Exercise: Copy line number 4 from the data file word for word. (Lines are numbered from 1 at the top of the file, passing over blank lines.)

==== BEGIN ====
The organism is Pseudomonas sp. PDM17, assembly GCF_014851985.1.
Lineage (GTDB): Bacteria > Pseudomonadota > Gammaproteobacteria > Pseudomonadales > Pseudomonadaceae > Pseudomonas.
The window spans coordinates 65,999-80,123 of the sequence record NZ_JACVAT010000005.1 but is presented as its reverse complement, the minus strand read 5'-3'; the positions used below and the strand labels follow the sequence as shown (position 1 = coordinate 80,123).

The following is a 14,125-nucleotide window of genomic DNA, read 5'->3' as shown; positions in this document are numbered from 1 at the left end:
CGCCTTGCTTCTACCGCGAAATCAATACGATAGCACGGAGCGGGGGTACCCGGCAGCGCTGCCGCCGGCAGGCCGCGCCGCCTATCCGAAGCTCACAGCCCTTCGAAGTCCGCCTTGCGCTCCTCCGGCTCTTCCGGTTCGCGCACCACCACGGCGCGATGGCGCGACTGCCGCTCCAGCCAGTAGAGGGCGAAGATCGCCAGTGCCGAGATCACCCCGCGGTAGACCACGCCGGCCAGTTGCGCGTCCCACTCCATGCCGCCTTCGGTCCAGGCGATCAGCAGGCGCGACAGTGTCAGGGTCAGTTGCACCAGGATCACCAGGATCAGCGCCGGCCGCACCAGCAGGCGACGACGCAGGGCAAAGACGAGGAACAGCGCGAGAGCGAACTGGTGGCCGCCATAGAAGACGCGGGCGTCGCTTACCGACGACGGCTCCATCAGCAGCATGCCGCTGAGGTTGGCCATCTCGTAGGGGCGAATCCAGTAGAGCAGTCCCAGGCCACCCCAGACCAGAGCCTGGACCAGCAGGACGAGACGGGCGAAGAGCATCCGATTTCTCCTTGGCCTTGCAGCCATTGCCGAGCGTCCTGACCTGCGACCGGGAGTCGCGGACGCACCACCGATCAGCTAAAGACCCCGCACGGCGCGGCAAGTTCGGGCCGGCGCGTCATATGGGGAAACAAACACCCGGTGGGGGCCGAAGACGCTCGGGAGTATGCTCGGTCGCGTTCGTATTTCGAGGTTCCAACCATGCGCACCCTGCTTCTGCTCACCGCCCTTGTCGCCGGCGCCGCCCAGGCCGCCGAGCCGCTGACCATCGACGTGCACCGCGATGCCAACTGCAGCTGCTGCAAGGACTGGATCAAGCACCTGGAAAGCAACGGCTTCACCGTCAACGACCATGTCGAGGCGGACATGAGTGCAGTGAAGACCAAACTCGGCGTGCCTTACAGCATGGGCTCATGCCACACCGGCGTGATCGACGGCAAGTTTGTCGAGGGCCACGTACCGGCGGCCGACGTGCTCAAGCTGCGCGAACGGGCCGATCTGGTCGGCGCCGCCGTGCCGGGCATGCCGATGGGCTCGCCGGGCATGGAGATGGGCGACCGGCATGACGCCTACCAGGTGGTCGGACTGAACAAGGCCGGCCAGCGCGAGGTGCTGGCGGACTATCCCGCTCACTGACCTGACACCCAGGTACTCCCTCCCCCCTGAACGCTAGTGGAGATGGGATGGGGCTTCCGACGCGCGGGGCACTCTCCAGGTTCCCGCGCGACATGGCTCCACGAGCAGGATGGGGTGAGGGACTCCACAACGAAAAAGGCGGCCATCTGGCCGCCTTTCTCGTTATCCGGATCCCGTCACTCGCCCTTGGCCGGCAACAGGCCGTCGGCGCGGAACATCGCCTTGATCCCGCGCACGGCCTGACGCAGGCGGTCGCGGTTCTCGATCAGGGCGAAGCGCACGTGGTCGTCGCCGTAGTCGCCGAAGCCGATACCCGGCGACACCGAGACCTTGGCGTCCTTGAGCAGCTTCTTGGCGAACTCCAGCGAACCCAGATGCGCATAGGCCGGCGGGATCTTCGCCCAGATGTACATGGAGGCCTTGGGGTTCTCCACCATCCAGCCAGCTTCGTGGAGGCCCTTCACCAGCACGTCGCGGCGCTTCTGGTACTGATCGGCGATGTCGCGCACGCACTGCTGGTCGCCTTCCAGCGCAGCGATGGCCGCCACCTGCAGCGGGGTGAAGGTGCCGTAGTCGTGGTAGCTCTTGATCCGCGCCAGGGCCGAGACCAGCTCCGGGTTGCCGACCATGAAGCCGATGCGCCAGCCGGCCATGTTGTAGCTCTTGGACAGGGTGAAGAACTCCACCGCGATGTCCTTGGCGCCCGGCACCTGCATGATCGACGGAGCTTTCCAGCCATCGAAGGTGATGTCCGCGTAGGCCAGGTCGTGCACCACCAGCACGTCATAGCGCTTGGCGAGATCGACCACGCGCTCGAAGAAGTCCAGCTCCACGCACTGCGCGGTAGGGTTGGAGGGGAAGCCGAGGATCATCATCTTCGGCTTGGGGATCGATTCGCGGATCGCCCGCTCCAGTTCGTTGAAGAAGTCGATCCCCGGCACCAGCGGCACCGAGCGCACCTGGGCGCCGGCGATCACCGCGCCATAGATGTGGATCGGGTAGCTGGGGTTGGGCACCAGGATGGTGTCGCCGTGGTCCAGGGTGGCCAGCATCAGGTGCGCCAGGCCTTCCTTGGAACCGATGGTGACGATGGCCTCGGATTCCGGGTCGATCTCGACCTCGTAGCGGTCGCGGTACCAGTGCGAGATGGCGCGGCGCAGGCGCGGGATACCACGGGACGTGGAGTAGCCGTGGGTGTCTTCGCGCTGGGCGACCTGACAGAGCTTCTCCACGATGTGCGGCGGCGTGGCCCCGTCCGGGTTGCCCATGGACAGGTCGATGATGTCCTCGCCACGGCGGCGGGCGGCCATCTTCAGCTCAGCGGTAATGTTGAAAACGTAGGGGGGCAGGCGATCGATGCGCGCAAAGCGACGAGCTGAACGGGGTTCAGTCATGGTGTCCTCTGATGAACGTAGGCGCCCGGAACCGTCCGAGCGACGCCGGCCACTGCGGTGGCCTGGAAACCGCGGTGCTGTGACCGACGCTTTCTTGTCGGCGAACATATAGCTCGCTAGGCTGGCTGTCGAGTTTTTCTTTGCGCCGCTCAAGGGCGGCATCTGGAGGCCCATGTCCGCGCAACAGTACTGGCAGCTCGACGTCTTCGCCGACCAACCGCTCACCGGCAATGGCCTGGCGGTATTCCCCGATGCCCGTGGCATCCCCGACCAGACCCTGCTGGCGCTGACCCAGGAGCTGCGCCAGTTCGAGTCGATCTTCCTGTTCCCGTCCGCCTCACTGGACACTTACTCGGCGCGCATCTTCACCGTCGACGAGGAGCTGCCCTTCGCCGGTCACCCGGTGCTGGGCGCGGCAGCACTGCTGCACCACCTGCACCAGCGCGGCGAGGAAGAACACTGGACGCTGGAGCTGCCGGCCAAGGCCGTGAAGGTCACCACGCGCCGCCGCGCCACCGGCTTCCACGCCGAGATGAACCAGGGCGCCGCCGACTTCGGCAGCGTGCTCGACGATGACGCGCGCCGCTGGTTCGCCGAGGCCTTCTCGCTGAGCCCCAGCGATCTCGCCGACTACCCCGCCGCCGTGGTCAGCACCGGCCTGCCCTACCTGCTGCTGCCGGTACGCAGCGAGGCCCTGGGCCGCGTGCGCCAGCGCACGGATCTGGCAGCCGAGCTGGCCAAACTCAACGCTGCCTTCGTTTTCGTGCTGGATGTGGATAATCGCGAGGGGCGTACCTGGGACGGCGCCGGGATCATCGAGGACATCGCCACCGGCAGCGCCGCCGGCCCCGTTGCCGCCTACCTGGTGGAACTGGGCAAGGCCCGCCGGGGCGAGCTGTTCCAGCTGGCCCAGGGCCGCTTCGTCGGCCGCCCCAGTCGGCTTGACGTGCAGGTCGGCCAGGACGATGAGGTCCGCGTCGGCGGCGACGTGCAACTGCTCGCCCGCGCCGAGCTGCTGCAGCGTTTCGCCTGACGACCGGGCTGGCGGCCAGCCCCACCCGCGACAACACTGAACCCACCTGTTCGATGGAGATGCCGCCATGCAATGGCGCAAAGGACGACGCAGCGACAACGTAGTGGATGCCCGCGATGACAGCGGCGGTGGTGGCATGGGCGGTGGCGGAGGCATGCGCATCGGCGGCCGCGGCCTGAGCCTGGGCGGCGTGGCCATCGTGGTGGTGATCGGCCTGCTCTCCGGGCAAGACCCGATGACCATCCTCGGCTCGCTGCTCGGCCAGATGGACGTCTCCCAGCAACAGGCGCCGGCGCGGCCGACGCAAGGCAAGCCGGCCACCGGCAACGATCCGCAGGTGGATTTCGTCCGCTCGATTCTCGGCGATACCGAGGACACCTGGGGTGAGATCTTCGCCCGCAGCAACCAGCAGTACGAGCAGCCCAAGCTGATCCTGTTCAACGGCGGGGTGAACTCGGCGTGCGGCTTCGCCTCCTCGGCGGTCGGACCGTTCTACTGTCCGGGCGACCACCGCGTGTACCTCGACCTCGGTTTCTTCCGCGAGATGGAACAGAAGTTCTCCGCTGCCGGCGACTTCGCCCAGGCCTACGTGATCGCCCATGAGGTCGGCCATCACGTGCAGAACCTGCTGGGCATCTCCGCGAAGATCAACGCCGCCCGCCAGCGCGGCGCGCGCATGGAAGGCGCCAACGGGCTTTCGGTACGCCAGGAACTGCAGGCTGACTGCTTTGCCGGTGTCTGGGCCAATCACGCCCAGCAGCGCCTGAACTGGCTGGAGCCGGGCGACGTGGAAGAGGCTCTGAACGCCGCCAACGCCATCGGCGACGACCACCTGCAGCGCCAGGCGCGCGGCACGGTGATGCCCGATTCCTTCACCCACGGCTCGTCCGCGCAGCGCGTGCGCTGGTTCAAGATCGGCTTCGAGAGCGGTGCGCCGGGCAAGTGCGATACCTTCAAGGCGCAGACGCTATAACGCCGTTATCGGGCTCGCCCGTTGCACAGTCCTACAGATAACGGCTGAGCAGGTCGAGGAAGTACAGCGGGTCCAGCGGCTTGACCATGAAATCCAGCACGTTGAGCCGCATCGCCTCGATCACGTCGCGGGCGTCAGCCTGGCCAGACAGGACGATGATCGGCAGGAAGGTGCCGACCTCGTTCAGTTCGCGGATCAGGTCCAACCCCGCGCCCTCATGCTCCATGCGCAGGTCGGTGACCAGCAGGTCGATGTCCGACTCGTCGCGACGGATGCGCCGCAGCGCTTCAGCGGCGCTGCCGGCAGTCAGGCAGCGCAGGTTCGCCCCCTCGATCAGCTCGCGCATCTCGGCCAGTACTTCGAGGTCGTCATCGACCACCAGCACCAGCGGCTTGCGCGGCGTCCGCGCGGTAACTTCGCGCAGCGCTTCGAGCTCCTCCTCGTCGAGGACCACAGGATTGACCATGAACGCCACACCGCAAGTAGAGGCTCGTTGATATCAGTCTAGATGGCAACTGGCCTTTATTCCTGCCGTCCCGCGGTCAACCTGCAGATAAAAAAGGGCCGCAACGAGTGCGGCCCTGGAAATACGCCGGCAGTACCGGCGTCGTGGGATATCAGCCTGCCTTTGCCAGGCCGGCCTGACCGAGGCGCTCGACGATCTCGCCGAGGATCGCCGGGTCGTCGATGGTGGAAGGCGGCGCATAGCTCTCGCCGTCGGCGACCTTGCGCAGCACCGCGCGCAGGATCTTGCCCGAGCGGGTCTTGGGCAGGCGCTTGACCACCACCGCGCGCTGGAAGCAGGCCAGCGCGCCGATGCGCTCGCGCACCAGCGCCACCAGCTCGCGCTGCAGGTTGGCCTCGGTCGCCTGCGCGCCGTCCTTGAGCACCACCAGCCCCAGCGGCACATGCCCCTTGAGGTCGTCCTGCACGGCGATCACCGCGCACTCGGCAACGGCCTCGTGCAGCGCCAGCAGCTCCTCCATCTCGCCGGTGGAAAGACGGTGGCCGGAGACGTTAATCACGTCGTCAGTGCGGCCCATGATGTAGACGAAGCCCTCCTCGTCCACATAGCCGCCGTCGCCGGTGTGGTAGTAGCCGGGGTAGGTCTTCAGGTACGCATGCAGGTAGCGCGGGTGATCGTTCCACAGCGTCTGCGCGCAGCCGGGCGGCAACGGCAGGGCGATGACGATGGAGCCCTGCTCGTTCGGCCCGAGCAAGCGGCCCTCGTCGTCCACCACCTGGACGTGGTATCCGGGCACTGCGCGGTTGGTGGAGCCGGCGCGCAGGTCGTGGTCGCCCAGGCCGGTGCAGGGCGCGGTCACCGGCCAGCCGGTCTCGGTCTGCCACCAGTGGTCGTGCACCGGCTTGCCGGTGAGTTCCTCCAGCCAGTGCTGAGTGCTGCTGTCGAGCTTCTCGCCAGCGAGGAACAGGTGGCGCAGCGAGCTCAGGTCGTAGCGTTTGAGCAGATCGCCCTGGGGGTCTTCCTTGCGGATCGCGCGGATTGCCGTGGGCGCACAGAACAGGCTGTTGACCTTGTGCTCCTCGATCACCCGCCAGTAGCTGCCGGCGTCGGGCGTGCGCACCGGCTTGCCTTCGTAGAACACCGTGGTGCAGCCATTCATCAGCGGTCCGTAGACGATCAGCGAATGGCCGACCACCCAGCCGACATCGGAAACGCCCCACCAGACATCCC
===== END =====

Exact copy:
The following is a 14,125-nucleotide window of genomic DNA, read 5'->3' as shown; positions in this document are numbered from 1 at the left end: